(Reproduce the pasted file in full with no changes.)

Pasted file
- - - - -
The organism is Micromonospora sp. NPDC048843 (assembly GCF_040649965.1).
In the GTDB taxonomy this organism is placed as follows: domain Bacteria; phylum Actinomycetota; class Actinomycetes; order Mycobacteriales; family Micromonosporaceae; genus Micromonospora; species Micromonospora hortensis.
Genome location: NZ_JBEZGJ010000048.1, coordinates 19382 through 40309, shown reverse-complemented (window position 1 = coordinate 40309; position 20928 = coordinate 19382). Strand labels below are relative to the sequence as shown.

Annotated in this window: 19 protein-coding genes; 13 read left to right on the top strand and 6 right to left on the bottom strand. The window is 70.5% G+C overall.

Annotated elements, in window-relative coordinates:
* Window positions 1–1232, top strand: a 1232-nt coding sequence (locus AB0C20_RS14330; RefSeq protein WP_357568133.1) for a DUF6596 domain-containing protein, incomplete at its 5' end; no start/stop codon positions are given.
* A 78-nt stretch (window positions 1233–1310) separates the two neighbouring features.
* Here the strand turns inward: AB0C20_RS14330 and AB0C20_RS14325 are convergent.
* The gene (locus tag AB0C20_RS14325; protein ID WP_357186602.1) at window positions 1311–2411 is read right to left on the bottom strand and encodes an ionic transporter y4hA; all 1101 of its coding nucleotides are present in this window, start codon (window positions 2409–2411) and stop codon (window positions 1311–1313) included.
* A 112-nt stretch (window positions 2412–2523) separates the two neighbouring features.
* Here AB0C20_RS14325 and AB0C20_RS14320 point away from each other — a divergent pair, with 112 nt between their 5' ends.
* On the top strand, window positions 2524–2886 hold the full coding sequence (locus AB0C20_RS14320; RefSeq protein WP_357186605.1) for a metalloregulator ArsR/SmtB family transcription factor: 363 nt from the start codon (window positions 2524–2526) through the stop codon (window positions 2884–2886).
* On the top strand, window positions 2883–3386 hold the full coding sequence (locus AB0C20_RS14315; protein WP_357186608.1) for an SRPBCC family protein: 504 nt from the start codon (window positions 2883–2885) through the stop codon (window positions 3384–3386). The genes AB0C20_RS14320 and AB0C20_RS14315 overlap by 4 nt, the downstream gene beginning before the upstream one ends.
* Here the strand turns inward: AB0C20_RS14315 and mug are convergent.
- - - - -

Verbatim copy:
The organism is Micromonospora sp. NPDC048843 (assembly GCF_040649965.1).
In the GTDB taxonomy this organism is placed as follows: domain Bacteria; phylum Actinomycetota; class Actinomycetes; order Mycobacteriales; family Micromonosporaceae; genus Micromonospora; species Micromonospora hortensis.
Genome location: NZ_JBEZGJ010000048.1, coordinates 19382 through 40309, shown reverse-complemented (window position 1 = coordinate 40309; position 20928 = coordinate 19382). Strand labels below are relative to the sequence as shown.

Annotated in this window: 19 protein-coding genes; 13 read left to right on the top strand and 6 right to left on the bottom strand. The window is 70.5% G+C overall.

Annotated elements, in window-relative coordinates:
* Window positions 1–1232, top strand: a 1232-nt coding sequence (locus AB0C20_RS14330; RefSeq protein WP_357568133.1) for a DUF6596 domain-containing protein, incomplete at its 5' end; no start/stop codon positions are given.
* A 78-nt stretch (window positions 1233–1310) separates the two neighbouring features.
* Here the strand turns inward: AB0C20_RS14330 and AB0C20_RS14325 are convergent.
* The gene (locus tag AB0C20_RS14325; protein ID WP_357186602.1) at window positions 1311–2411 is read right to left on the bottom strand and encodes an ionic transporter y4hA; all 1101 of its coding nucleotides are present in this window, start codon (window positions 2409–2411) and stop codon (window positions 1311–1313) included.
* A 112-nt stretch (window positions 2412–2523) separates the two neighbouring features.
* Here AB0C20_RS14325 and AB0C20_RS14320 point away from each other — a divergent pair, with 112 nt between their 5' ends.
* On the top strand, window positions 2524–2886 hold the full coding sequence (locus AB0C20_RS14320; RefSeq protein WP_357186605.1) for a metalloregulator ArsR/SmtB family transcription factor: 363 nt from the start codon (window positions 2524–2526) through the stop codon (window positions 2884–2886).
* On the top strand, window positions 2883–3386 hold the full coding sequence (locus AB0C20_RS14315; protein WP_357186608.1) for an SRPBCC family protein: 504 nt from the start codon (window positions 2883–2885) through the stop codon (window positions 3384–3386). The genes AB0C20_RS14320 and AB0C20_RS14315 overlap by 4 nt, the downstream gene beginning before the upstream one ends.
* Here the strand turns inward: AB0C20_RS14315 and mug are convergent.